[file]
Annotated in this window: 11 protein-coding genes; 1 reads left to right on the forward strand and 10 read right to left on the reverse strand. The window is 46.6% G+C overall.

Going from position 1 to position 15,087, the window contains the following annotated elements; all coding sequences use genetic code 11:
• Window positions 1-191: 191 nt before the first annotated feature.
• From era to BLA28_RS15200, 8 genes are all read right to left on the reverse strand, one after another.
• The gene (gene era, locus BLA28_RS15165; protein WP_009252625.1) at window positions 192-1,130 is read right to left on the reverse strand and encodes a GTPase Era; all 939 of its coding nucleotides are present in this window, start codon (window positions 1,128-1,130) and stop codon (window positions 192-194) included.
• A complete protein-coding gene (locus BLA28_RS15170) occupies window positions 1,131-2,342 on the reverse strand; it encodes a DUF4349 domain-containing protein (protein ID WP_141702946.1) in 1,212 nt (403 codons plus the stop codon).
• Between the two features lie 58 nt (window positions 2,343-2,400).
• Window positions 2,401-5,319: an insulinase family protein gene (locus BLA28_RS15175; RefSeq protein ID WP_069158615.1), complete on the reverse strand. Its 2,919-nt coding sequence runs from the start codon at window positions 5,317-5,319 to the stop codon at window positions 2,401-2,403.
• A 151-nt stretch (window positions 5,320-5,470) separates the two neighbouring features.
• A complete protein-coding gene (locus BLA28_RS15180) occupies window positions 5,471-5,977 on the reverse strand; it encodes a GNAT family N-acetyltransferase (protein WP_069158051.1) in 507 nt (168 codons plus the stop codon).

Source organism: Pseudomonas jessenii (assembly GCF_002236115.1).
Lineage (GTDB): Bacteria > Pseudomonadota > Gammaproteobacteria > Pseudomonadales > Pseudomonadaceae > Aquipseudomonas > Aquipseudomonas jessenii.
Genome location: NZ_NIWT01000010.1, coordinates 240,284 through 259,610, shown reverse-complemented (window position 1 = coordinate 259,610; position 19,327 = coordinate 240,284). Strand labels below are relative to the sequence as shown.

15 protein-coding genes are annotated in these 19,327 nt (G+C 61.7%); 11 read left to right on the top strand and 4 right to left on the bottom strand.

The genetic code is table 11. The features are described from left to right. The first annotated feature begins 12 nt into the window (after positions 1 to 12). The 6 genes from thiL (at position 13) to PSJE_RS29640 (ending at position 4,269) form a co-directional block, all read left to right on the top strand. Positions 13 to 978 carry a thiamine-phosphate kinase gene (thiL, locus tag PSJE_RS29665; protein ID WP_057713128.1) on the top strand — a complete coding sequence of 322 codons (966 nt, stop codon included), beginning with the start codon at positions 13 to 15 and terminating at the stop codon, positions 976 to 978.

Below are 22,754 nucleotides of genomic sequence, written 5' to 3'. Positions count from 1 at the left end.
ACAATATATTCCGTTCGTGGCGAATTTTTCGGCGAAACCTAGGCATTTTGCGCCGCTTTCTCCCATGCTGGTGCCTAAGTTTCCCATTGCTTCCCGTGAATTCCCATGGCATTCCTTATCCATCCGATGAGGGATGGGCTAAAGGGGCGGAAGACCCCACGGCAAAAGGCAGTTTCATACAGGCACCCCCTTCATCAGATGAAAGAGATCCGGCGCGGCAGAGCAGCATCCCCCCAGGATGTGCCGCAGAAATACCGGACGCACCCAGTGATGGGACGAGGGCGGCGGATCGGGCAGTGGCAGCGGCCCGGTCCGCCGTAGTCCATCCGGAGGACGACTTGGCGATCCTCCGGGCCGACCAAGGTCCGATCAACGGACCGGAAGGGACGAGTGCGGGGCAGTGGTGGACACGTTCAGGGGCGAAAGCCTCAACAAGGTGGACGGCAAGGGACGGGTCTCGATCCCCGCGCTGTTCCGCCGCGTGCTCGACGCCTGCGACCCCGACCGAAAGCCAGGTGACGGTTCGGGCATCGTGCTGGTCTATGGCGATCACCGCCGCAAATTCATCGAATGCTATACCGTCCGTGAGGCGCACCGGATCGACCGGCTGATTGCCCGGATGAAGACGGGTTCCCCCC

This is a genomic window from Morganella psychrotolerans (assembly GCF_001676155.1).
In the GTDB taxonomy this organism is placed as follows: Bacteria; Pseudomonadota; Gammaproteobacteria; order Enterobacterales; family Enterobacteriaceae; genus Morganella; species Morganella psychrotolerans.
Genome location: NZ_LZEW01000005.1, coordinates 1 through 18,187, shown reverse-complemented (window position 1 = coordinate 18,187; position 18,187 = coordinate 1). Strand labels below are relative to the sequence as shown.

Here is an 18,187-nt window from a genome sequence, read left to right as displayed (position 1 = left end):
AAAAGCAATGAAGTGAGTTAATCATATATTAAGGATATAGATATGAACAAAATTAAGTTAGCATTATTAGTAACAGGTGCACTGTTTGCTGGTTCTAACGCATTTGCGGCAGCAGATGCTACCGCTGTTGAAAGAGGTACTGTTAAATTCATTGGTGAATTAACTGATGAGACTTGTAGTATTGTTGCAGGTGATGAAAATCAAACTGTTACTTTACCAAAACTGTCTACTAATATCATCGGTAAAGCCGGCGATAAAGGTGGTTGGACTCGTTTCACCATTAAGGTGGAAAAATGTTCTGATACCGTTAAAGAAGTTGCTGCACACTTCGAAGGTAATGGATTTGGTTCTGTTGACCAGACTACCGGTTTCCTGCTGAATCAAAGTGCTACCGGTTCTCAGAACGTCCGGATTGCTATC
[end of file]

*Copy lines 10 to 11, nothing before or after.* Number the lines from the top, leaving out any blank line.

• A complete protein-coding gene (locus BLA28_RS15180) occupies window positions 5,471-5,977 on the reverse strand; it encodes a GNAT family N-acetyltransferase (protein WP_069158051.1) in 507 nt (168 codons plus the stop codon).

Source organism: Pseudomonas jessenii (assembly GCF_002236115.1).